the employers refused to grant more
than $37 for a 48-hour week. At
present drivers receive $33 to $37 for
a 4 5-nour week. Retailers rennrled
they had sufficient supplies to carry
over the week-end but should the
strike continue they feared an acute
Immigration officials revealed today
that 14,159 immigrant Jews entered
the United States from Germany and
Austria during the first nine months
of 193S.
The Jewish immigrants constitut
ed 79 per cent of the German-Austrian
total of 17,110 which sought
refuge on American shores from Jan
uary through September of last
yea r.
Immigration has mounted steadily
since Hitler's "Anschluss" of last
March. Although no figures were
available yet on the effect of the
Sudeten crisis nor the latest out
break of Anti-Semitism in Germany,
officials expressed belief that the
quota for each month had been fill
ed. State department officials reported
that visa numbers for entry from
Germany and Austria have been as
signed for more than a year ahead,
and thousands of refugees clamor for
iermission to enter this country.
But U. S. laws make no allowance
for refugees. The Austrian and Ger
man quota, combined after Hitler's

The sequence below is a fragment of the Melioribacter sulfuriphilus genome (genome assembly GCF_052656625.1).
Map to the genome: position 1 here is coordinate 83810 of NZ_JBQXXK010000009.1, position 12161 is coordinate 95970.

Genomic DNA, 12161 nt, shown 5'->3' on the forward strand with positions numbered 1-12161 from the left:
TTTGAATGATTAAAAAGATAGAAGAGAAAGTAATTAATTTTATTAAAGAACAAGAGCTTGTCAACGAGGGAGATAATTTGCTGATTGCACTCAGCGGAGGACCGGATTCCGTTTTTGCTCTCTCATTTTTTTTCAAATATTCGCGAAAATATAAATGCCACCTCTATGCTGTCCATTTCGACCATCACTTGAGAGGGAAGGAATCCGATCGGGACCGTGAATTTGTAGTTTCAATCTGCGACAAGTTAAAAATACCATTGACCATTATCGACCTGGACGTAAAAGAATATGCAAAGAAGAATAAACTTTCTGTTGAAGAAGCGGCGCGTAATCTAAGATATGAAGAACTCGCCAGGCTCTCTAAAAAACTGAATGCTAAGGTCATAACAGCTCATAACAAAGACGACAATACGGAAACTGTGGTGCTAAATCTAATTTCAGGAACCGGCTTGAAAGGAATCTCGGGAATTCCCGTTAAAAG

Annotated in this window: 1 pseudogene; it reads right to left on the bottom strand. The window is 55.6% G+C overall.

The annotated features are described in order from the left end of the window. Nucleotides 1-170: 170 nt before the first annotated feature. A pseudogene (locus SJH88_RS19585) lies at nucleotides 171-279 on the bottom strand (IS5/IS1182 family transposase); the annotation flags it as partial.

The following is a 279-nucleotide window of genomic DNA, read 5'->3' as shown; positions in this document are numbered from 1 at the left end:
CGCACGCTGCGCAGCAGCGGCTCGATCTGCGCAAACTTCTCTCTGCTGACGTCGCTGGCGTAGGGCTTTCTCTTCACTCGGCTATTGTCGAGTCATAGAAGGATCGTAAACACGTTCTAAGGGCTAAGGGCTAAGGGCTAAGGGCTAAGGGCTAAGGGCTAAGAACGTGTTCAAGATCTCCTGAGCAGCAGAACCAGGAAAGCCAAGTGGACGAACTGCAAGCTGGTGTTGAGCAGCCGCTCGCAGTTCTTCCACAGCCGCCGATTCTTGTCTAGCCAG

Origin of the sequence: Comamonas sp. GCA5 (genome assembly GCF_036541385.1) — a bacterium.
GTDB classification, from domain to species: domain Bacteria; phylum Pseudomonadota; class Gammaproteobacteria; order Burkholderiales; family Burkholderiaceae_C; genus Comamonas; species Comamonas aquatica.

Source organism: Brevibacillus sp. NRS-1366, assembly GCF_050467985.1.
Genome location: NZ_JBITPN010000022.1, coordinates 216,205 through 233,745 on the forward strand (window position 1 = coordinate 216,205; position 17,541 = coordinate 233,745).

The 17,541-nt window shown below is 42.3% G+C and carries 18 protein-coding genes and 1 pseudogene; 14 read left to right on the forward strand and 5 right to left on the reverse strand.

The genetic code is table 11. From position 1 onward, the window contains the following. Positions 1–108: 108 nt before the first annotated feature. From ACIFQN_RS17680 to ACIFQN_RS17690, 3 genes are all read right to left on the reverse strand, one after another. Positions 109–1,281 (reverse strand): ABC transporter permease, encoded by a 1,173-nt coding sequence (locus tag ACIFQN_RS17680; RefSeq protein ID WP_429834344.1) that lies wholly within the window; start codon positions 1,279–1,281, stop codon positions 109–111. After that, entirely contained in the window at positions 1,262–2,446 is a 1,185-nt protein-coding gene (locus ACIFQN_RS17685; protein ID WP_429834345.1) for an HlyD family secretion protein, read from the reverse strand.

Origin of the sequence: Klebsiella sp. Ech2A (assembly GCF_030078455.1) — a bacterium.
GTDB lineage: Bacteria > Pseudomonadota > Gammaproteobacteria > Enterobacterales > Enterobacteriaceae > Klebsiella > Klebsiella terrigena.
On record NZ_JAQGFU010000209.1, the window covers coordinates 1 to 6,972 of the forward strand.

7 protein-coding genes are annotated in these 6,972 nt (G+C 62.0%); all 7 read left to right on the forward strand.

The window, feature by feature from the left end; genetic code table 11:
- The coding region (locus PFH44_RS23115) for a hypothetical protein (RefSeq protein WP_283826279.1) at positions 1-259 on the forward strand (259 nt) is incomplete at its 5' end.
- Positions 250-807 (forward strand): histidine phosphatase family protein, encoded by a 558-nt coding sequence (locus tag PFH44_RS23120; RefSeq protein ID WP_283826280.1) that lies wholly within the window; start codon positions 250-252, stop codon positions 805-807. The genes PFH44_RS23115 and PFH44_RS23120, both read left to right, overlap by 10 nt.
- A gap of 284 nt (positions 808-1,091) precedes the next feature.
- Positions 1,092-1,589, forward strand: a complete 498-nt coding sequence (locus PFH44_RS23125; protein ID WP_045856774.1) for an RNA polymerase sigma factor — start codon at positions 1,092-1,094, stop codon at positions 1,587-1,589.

peaceful merger of the two countries,
totals 27,370 for the government's
fiscal year (from July 1 of one year
t: June 30 of the next). The Czecho
Slovak quota is 2.S74 for a fiscal
Czechoslovak immigration for the
first nine months of 1938 before
the Sudeten crisis totalled 2,312
persons of whom 619 or approxi
mately 25 per cent were Jews.
During the fiscal year ending last
june JO, Germany did not fill her
quota, but this will not be true dur-
r.g the current fiscal year. In that
year, a total of 17,199 persons en
tered the United States from Ger
many, of whom 11,917 were Jews.
Friday evening the Townsend Old
Age Pension club met at the Recrea
tion Center with a very much inter
ested group in attendance. A short
talk was given byAdam Marshall ex
plaining the workings of the organ
ization and the moves necessary In
Officers elected were:
President Thad Chadwick.
Vice-President Cliff Schafer.
Secretary-Treasurer Chas. Clark.
Want ads are read and almost
Invariably get results.
In the County Court of Cass Comi
ty, Nebraska.
To all persons interested In the
estate of John W. Barrow, deceased.
No. 33S0:
Take notice that a petition has
been filed for the probate of an in
strument purporting to be the last
will and testament of said deceased.
and for the appointment of Maude
Barrow as Executrix thereof: that
said petition ha3 been set for hear
ing before said Court on the 27th
day of January, 1939, at 10 a. m.